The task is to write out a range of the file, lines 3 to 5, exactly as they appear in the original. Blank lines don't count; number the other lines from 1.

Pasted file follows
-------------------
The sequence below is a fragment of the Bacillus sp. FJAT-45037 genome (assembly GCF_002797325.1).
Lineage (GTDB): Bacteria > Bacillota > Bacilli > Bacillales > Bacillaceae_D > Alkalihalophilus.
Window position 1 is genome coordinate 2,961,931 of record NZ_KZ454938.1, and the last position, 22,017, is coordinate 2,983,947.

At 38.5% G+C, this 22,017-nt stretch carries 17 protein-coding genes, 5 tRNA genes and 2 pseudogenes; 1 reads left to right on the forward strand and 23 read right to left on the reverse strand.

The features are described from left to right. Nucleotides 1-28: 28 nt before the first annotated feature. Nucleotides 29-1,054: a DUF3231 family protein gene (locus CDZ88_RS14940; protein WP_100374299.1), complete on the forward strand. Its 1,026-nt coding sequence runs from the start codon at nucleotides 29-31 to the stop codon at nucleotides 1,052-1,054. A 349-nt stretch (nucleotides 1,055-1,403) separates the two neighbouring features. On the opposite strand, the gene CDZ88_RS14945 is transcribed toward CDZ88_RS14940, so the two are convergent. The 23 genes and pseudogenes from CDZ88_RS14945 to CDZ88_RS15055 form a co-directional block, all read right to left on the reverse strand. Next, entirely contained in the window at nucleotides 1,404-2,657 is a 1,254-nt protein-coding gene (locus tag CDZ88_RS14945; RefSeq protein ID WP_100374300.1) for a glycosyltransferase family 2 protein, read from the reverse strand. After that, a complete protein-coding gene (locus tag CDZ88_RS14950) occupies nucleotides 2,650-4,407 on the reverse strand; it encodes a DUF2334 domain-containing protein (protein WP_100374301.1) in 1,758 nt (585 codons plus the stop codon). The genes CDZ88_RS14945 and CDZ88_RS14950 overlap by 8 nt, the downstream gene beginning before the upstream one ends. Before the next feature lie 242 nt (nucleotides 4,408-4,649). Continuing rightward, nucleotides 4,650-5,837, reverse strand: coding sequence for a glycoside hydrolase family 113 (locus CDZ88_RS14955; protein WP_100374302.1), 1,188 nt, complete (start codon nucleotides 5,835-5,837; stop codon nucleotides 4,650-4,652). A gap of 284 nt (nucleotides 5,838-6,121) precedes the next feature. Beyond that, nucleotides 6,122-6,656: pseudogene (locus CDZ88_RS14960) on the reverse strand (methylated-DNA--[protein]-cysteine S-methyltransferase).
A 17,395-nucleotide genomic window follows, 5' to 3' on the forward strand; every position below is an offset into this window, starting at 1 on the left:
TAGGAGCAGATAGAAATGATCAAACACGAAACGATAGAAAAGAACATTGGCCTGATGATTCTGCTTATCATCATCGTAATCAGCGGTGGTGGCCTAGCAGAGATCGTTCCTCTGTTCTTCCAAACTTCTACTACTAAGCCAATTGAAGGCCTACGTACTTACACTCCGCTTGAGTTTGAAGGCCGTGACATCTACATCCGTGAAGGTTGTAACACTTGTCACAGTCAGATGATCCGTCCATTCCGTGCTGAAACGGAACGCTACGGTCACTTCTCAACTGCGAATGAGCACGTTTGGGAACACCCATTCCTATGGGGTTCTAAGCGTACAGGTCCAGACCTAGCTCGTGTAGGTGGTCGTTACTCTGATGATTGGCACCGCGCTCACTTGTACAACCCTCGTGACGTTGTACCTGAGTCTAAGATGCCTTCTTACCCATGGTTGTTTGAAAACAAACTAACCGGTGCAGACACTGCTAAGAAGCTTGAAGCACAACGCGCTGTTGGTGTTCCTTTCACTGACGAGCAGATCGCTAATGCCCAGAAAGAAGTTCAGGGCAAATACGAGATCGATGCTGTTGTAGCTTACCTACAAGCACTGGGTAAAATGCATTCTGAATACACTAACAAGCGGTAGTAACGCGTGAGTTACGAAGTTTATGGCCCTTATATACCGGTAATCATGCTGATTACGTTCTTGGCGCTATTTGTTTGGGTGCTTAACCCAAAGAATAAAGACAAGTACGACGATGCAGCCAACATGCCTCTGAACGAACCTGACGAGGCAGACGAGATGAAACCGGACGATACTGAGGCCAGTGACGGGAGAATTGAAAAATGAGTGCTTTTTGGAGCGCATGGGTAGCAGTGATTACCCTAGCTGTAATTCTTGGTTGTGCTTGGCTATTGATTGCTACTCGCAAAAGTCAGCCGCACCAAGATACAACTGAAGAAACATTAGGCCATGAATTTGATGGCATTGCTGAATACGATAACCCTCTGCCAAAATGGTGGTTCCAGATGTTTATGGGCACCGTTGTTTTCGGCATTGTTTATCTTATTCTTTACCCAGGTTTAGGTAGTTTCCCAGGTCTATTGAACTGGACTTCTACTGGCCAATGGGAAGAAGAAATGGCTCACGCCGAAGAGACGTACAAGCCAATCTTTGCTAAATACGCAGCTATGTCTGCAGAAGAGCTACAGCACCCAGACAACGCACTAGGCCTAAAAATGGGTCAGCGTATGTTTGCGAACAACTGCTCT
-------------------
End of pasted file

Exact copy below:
Window position 1 is genome coordinate 2,961,931 of record NZ_KZ454938.1, and the last position, 22,017, is coordinate 2,983,947.

At 38.5% G+C, this 22,017-nt stretch carries 17 protein-coding genes, 5 tRNA genes and 2 pseudogenes; 1 reads left to right on the forward strand and 23 read right to left on the reverse strand.

The features are described from left to right. Nucleotides 1-28: 28 nt before the first annotated feature. Nucleotides 29-1,054: a DUF3231 family protein gene (locus CDZ88_RS14940; protein WP_100374299.1), complete on the forward strand. Its 1,026-nt coding sequence runs from the start codon at nucleotides 29-31 to the stop codon at nucleotides 1,052-1,054. A 349-nt stretch (nucleotides 1,055-1,403) separates the two neighbouring features. On the opposite strand, the gene CDZ88_RS14945 is transcribed toward CDZ88_RS14940, so the two are convergent. The 23 genes and pseudogenes from CDZ88_RS14945 to CDZ88_RS15055 form a co-directional block, all read right to left on the reverse strand. Next, entirely contained in the window at nucleotides 1,404-2,657 is a 1,254-nt protein-coding gene (locus tag CDZ88_RS14945; RefSeq protein ID WP_100374300.1) for a glycosyltransferase family 2 protein, read from the reverse strand. After that, a complete protein-coding gene (locus tag CDZ88_RS14950) occupies nucleotides 2,650-4,407 on the reverse strand; it encodes a DUF2334 domain-containing protein (protein WP_100374301.1) in 1,758 nt (585 codons plus the stop codon). The genes CDZ88_RS14945 and CDZ88_RS14950 overlap by 8 nt, the downstream gene beginning before the upstream one ends. Before the next feature lie 242 nt (nucleotides 4,408-4,649). Continuing rightward, nucleotides 4,650-5,837, reverse strand: coding sequence for a glycoside hydrolase family 113 (locus CDZ88_RS14955; protein WP_100374302.1), 1,188 nt, complete (start codon nucleotides 5,835-5,837; stop codon nucleotides 4,650-4,652). A gap of 284 nt (nucleotides 5,838-6,121) precedes the next feature. Beyond that, nucleotides 6,122-6,656: pseudogene (locus CDZ88_RS14960) on the reverse strand (methylated-DNA--[protein]-cysteine S-methyltransferase).